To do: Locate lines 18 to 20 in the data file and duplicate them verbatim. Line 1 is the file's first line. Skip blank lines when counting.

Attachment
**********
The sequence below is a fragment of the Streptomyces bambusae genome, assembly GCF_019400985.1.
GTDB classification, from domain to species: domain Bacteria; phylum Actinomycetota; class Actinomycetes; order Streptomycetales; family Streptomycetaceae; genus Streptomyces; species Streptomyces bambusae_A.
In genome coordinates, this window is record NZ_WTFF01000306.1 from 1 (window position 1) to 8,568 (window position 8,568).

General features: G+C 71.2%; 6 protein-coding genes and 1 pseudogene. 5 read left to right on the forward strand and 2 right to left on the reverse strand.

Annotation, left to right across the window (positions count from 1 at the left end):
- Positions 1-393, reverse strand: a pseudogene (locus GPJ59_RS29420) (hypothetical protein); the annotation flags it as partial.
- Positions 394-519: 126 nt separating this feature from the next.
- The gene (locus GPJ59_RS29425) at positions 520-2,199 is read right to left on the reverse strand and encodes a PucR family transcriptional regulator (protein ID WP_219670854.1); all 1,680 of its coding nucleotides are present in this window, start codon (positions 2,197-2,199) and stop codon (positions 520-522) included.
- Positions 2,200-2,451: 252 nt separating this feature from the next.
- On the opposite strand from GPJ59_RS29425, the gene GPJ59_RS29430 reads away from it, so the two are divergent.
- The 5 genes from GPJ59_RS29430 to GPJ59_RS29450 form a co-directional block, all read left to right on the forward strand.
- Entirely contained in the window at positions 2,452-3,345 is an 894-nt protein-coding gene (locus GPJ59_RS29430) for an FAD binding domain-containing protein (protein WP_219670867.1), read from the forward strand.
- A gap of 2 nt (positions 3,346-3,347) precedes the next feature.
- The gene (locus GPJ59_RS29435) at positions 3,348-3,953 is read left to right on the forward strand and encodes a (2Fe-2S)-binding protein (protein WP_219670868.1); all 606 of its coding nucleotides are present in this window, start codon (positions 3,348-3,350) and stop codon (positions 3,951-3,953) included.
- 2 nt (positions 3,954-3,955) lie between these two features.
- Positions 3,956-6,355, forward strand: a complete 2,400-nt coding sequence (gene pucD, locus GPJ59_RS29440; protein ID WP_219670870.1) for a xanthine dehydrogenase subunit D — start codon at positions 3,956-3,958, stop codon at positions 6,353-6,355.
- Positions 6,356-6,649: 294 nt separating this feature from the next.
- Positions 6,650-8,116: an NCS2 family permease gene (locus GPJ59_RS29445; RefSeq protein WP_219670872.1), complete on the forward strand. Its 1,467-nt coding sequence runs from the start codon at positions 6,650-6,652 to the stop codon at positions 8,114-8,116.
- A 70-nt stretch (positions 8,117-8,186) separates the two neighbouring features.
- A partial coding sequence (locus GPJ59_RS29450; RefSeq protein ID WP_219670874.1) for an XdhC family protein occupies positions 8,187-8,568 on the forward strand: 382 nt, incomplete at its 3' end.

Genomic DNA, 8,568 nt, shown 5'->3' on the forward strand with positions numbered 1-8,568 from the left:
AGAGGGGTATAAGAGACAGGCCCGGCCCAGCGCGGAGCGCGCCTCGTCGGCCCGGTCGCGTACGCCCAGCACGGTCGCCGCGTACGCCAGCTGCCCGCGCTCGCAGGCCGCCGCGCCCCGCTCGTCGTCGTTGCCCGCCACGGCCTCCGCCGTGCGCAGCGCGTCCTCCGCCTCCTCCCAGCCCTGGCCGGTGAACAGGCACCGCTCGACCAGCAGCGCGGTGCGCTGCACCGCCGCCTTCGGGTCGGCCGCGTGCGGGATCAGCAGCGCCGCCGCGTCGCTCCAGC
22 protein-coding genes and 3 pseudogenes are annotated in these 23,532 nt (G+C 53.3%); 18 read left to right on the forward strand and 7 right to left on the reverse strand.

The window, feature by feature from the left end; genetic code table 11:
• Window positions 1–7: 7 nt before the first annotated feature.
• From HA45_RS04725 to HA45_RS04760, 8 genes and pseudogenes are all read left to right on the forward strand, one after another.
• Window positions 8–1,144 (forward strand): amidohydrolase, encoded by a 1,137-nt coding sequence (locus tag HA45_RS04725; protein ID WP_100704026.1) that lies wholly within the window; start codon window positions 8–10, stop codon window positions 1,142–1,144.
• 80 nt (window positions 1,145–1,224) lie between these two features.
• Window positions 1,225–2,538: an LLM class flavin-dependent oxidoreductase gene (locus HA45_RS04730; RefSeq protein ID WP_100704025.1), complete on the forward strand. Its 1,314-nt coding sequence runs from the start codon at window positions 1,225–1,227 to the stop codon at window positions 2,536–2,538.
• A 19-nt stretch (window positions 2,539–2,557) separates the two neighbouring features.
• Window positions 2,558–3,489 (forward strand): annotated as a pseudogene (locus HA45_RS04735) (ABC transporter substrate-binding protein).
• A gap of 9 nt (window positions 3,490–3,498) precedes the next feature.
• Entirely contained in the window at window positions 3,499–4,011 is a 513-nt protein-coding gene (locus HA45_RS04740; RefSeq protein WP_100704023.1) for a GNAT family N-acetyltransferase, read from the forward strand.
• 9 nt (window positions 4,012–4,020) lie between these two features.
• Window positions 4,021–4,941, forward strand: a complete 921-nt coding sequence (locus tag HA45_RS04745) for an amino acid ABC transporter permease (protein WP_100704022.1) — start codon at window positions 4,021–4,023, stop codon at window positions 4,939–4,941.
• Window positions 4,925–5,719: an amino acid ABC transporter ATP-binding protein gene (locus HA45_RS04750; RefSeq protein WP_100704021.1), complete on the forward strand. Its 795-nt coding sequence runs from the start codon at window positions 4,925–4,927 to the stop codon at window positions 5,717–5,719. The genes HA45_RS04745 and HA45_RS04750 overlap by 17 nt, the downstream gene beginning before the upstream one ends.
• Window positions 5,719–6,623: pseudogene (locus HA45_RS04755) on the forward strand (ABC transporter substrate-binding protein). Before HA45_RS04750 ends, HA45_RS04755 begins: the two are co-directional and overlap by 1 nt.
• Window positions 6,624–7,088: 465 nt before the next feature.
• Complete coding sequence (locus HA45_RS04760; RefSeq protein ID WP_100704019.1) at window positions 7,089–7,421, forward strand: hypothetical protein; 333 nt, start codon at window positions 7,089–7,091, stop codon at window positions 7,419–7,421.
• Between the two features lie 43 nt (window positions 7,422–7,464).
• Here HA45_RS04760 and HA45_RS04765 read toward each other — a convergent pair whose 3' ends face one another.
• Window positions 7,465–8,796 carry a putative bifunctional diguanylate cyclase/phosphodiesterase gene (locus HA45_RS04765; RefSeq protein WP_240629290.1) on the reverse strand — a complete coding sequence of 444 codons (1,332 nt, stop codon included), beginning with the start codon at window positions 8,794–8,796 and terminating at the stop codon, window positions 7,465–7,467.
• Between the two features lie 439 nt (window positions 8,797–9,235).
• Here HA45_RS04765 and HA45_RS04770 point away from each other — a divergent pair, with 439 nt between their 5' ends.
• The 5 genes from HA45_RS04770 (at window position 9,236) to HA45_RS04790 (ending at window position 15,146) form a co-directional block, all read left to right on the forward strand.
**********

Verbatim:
- Positions 6,650-8,116: an NCS2 family permease gene (locus GPJ59_RS29445; RefSeq protein WP_219670872.1), complete on the forward strand. Its 1,467-nt coding sequence runs from the start codon at positions 6,650-6,652 to the stop codon at positions 8,114-8,116.
- A 70-nt stretch (positions 8,117-8,186) separates the two neighbouring features.
- A partial coding sequence (locus GPJ59_RS29450; RefSeq protein ID WP_219670874.1) for an XdhC family protein occupies positions 8,187-8,568 on the forward strand: 382 nt, incomplete at its 3' end.